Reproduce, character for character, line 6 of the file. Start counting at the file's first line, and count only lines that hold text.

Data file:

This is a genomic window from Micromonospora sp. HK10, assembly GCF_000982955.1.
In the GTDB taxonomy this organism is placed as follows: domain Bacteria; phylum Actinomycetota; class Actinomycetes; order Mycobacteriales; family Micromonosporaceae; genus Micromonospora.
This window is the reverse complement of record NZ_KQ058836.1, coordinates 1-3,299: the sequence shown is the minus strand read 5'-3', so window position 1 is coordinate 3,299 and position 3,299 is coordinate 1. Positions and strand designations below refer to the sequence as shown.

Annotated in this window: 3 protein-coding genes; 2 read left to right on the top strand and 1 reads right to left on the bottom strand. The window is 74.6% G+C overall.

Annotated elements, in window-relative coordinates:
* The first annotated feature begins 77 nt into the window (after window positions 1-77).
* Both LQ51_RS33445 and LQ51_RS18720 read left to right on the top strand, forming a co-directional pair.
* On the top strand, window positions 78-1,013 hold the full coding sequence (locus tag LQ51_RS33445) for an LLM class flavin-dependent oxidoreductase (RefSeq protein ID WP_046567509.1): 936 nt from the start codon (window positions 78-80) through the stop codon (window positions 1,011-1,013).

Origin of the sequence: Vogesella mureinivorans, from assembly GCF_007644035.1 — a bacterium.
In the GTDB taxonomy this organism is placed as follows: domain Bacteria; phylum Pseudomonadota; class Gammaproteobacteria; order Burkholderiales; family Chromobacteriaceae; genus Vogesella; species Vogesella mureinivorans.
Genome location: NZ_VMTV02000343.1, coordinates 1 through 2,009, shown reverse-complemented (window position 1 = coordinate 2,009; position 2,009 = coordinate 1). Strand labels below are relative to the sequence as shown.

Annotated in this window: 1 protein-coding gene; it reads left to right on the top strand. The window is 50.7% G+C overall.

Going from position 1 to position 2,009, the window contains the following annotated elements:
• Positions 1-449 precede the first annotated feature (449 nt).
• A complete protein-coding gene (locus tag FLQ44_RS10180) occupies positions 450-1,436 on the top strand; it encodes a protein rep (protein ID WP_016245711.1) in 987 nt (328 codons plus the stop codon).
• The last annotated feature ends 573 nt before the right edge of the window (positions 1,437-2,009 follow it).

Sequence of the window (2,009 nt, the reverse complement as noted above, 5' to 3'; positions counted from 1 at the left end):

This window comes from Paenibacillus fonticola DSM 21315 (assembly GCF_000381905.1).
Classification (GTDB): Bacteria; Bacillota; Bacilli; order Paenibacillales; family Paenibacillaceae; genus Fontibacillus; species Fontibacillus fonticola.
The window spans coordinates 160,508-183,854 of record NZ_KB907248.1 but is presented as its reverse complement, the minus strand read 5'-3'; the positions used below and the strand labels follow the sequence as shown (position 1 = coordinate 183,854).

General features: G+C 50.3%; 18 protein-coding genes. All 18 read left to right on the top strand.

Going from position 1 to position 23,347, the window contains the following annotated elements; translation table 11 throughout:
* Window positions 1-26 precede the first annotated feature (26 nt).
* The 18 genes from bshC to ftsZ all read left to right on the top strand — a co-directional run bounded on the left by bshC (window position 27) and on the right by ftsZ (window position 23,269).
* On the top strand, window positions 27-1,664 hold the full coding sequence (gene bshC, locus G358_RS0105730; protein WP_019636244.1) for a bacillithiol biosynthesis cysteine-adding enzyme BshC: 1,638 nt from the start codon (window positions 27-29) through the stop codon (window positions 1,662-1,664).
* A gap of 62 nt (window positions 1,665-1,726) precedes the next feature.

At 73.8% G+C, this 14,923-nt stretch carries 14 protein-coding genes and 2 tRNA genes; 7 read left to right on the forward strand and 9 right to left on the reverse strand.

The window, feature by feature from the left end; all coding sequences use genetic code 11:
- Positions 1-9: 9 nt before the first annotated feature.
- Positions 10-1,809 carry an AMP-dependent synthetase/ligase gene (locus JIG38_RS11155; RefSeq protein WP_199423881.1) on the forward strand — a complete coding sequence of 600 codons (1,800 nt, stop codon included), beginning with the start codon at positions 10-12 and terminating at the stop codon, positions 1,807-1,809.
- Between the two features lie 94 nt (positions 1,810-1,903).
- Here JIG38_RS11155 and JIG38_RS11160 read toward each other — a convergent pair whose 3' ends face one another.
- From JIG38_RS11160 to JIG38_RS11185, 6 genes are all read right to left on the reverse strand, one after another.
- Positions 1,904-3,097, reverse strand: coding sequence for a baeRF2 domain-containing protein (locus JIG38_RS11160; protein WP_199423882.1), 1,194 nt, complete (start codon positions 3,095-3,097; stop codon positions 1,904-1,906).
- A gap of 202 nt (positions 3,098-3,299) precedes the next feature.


* The first annotated feature begins 77 nt into the window (after window positions 1-77).